“I am that”

“I am that”


By John M. de Castro, Ph.D.


This well-known phrase originated from the sage Nisargadatta Maharaj. When he was young his Guru ordered him to attend to the sense ‘I am’ and to give attention to nothing else. He embraced that instruction totally and devoted himself to meditating upon it. Upon his spiritual awakening he recognized “I am that.”


This simple phrase summarizes the core of most awakening experiences, seeing all as one. In this oneness experience the individual disappears and everything is seen as contained in pure awareness which is the one thing. “I am that” actually doesn’t recognize an “I” or a “that.” They are one. So, what we refer to as “I” is exactly the same thing as all other things or “that”. There is no distinction.


This is a seminal teaching. It’s so simple that its profoundness can be missed. Meditate on that, the I am-ness, the sense that is behind the senses, the awareness that is the very core of our being. Perhaps, just perhaps, that “you are that” will reveal itself.


If indeed everything is the same and simply an expression of the whole inseparable reality then everything should treated with great reverence. We should have as much regard for garbage as we have for ourselves. In fact, a notable characteristic of Zen Masters is that they gladly engage is mundane and seemingly distasteful tasks such as cleaning floors and toilets with the same joy and reverence that they treat meditation. If everything is one then there is no distinction between good and bad things or between engaging and distasteful activities.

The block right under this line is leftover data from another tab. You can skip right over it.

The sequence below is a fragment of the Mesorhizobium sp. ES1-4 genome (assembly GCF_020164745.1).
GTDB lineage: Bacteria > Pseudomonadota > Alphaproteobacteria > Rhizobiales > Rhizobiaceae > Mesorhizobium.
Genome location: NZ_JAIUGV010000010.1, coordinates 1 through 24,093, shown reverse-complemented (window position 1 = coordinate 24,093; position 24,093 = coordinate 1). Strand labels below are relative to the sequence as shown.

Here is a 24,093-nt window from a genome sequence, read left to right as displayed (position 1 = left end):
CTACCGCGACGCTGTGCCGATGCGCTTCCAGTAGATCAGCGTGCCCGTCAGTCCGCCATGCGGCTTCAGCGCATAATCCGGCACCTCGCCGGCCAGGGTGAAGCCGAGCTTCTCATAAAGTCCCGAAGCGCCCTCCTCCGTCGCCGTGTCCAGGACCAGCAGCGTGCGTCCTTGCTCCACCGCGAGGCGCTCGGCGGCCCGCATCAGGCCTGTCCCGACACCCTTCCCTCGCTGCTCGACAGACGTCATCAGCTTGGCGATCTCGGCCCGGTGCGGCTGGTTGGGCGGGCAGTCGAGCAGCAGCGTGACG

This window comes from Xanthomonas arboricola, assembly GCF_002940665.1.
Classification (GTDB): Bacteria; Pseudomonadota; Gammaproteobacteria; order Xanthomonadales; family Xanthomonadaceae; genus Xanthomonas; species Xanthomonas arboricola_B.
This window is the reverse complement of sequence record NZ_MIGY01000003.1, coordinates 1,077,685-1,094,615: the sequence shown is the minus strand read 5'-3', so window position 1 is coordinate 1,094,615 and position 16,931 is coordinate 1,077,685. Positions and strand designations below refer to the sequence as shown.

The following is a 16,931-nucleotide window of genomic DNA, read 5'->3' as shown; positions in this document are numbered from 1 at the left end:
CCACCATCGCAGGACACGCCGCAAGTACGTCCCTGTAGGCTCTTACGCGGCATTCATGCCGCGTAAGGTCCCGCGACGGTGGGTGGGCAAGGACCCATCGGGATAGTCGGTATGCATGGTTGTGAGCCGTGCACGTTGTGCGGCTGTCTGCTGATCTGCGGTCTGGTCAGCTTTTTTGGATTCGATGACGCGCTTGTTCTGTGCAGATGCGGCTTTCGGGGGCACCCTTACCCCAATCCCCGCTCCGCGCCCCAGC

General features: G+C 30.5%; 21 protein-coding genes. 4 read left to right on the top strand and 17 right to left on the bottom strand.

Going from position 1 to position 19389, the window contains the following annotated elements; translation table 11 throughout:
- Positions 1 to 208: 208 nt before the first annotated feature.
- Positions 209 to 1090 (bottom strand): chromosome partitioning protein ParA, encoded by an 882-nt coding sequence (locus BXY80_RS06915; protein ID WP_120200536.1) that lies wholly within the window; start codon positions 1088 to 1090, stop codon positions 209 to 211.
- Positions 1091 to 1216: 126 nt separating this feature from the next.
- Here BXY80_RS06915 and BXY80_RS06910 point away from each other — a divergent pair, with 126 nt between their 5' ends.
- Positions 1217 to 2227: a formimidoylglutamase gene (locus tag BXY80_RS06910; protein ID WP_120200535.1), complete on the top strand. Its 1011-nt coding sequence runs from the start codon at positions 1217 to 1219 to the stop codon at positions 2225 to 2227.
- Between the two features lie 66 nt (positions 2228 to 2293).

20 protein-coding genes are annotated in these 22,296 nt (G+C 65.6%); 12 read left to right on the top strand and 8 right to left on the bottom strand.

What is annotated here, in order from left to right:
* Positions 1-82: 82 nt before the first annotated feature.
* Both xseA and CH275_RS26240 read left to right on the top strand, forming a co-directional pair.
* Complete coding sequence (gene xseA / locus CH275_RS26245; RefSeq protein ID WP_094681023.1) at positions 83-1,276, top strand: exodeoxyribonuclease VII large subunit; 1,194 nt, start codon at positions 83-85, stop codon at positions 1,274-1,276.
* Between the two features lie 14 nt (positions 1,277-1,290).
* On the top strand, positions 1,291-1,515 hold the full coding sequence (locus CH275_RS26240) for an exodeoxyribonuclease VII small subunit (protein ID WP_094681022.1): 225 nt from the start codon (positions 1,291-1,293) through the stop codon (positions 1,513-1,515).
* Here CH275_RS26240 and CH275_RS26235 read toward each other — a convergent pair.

The modern spiritual teacher Adyashsnti told the story of his first meeting with his Zen teacher. Before entering her home, she asked him to take off his shoes. He casually flung them aside. She instructed him to go back and pick them up and carefully place them in an orderly fashion on the porch. She taught that if he did not revere and respect his shoes, how could he ever revere and respect himself and have any hope of awakening. This was her way of teaching that “I am that” means he was also his shoes.


This also holds true for other people. If we are all one then there is no reason to act toward anyone any different from anyone else. The Great Commandment ‘Love your neighbor as yourself’ makes perfect sense as your neighbor is yourself.


Acting negatively or destructively toward anything or anyone degrades the whole which includes the self. It makes no sense to do so. It is in essence self-injurious to harm a flea. The environment deserves the same reverence as people as there is no distinction between the two. To cut down rain forests is equivalent to amputating a leg they are equally injurious to the singular one.


In most spiritual teachings love is a focus. We are told to love our neighbor and even our enemy. If they and us are one, of course we should love them all. To the sage, the oneness of all things is the essence of love. Everything is love. The first Great Commandment to ‘Love the Lord your God with all your heart and with all your soul and with all your mind’ also makes sense as everything is the Devine and everything is love.


So, the teaching of ‘I am that’ is the foundation upon which most spiritual teachings rest. I we truly accept that ‘I am that’ then we will live our lives very differently, with reverence, love, and respect for everything.


This and other Contemplative Studies posts are also available on Google+ https://plus.google.com/106784388191201299496/posts and on Twitter @MindfulResearch

Leave a Reply

Your email address will not be published. Required fields are marked *